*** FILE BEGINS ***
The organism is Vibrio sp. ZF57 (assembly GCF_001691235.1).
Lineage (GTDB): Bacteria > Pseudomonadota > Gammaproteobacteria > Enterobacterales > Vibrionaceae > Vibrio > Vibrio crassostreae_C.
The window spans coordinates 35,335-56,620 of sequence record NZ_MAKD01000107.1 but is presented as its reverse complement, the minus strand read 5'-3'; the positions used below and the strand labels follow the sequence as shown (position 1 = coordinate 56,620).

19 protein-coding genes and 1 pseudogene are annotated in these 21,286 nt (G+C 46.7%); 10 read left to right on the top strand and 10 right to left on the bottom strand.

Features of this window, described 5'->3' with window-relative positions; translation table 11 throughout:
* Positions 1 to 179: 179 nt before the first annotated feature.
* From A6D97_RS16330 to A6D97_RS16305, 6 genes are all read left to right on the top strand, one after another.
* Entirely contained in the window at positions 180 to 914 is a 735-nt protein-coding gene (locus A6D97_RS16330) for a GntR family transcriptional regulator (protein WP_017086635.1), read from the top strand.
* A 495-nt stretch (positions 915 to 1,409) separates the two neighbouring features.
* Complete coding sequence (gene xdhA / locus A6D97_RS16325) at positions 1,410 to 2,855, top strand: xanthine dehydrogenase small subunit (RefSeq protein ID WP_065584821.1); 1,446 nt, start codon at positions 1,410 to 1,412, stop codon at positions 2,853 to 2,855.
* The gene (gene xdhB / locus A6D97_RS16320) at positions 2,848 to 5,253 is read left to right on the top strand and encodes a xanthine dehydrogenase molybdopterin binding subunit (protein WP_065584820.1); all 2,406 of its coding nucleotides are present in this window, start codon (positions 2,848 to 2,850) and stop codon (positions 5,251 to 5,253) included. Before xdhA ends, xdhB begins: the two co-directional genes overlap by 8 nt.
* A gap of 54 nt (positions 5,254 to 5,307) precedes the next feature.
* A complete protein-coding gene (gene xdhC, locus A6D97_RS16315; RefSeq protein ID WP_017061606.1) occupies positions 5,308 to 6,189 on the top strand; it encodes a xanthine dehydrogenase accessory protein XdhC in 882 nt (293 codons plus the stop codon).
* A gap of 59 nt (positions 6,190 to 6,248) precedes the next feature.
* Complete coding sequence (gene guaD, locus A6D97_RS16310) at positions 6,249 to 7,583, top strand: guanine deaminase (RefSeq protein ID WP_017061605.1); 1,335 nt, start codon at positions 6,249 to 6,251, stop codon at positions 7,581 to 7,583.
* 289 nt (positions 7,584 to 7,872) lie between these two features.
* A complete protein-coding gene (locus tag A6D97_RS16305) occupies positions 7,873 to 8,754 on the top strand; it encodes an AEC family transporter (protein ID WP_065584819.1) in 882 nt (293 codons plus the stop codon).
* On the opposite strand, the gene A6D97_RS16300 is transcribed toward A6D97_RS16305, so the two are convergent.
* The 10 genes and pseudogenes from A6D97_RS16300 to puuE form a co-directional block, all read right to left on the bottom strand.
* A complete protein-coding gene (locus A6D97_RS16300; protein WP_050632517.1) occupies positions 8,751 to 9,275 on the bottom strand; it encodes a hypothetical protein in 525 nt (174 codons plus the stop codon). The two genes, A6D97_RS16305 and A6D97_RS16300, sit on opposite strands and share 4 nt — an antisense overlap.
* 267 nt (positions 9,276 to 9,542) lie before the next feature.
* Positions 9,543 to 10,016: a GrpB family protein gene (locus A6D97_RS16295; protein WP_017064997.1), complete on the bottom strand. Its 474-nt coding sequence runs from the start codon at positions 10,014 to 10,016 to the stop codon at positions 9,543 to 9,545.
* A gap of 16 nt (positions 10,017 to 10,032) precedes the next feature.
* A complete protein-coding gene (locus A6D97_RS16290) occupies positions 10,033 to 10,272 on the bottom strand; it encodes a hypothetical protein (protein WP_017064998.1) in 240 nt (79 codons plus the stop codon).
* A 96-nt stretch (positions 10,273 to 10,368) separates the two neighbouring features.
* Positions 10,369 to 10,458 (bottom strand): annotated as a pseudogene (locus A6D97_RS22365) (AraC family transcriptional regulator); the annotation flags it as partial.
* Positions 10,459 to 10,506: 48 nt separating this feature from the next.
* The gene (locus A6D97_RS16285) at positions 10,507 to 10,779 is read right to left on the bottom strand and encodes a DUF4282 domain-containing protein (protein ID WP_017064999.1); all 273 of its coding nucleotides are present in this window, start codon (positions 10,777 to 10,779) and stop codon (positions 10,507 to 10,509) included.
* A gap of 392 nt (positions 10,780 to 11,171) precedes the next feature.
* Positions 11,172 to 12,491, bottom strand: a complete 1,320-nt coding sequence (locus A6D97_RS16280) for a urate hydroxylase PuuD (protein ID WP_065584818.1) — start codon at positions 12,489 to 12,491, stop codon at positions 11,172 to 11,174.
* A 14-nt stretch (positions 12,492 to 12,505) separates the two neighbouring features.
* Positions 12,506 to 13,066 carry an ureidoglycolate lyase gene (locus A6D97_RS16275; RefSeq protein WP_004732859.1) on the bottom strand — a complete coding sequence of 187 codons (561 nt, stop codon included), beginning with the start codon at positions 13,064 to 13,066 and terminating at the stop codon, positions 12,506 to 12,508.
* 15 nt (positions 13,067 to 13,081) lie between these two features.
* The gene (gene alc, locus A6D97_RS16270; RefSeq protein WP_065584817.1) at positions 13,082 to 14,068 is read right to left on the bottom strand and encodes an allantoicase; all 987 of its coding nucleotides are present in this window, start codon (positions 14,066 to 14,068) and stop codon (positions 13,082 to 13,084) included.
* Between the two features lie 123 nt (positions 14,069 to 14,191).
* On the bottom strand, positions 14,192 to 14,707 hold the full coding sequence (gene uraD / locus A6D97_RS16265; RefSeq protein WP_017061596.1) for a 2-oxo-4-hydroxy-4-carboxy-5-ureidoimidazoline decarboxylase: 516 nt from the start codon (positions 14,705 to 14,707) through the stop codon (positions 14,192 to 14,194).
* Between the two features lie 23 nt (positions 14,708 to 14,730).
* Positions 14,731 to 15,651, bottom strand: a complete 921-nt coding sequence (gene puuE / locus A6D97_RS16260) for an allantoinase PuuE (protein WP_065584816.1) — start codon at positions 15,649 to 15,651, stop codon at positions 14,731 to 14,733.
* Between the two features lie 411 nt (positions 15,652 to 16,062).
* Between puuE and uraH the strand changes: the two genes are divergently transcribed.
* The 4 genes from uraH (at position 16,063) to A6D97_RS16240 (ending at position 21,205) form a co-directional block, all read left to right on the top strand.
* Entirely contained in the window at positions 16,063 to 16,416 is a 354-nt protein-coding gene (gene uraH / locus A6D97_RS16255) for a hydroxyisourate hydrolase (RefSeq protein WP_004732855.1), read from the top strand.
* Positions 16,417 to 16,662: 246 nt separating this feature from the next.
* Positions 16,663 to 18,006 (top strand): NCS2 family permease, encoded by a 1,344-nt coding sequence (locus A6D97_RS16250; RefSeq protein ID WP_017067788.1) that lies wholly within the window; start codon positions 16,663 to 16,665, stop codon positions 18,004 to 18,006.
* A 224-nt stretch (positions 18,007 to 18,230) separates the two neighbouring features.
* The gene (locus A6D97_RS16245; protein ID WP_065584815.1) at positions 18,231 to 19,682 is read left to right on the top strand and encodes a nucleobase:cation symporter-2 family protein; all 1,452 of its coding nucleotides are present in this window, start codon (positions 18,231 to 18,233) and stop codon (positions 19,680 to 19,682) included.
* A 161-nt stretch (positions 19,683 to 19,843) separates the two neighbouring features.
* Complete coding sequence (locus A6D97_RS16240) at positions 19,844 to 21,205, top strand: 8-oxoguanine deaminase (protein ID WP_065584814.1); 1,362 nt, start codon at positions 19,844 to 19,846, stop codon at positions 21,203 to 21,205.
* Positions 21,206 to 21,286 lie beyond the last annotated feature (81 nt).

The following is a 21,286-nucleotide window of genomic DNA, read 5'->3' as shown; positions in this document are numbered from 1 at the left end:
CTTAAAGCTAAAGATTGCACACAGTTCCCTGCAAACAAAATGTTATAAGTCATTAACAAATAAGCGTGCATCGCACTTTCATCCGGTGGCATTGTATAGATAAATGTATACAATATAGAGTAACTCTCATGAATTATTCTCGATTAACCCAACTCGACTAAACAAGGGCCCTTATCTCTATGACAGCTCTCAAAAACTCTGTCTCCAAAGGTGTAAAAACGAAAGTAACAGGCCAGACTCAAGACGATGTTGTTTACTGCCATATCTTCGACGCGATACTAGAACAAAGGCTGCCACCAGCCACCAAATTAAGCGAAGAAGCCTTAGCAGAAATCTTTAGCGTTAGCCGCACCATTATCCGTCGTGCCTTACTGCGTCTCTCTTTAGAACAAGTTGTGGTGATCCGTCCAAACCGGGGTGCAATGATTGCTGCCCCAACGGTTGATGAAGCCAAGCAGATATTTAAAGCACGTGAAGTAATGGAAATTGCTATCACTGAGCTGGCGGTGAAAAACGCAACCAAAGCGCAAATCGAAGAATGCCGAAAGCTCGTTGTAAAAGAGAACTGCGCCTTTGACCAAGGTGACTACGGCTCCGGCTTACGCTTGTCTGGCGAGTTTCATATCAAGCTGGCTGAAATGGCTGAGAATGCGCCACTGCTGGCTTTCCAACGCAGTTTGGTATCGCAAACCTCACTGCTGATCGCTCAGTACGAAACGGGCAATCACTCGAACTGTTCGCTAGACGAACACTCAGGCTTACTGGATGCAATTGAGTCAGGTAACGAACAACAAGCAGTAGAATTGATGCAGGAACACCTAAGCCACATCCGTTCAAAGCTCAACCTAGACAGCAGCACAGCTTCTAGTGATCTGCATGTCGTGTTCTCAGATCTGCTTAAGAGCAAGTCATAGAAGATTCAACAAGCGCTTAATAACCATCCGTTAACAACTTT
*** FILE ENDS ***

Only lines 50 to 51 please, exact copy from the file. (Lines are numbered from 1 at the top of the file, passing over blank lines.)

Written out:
The following is a 21,286-nucleotide window of genomic DNA, read 5'->3' as shown; positions in this document are numbered from 1 at the left end:
CTTAAAGCTAAAGATTGCACACAGTTCCCTGCAAACAAAATGTTATAAGTCATTAACAAATAAGCGTGCATCGCACTTTCATCCGGTGGCATTGTATAGATAAATGTATACAATATAGAGTAACTCTCATGAATTATTCTCGATTAACCCAACTCGACTAAACAAGGGCCCTTATCTCTATGACAGCTCTCAAAAACTCTGTCTCCAAAGGTGTAAAAACGAAAGTAACAGGCCAGACTCAAGACGATGTTGTTTACTGCCATATCTTCGACGCGATACTAGAACAAAGGCTGCCACCAGCCACCAAATTAAGCGAAGAAGCCTTAGCAGAAATCTTTAGCGTTAGCCGCACCATTATCCGTCGTGCCTTACTGCGTCTCTCTTTAGAACAAGTTGTGGTGATCCGTCCAAACCGGGGTGCAATGATTGCTGCCCCAACGGTTGATGAAGCCAAGCAGATATTTAAAGCACGTGAAGTAATGGAAATTGCTATCACTGAGCTGGCGGTGAAAAACGCAACCAAAGCGCAAATCGAAGAATGCCGAAAGCTCGTTGTAAAAGAGAACTGCGCCTTTGACCAAGGTGACTACGGCTCCGGCTTACGCTTGTCTGGCGAGTTTCATATCAAGCTGGCTGAAATGGCTGAGAATGCGCCACTGCTGGCTTTCCAACGCAGTTTGGTATCGCAAACCTCACTGCTGATCGCTCAGTACGAAACGGGCAATCACTCGAACTGTTCGCTAGACGAACACTCAGGCTTACTGGATGCAATTGAGTCAGGTAACGAACAACAAGCAGTAGAATTGATGCAGGAACACCTAAGCCACATCCGTTCAAAGCTCAACCTAGACAGCAGCACAGCTTCTAGTGATCTGCATGTCGTGTTCTCAGATCTGCTTAAGAGCAAGTCATAGAAGATTCAACAAGCGCTTAATAACCATCCGTTAACAACTTT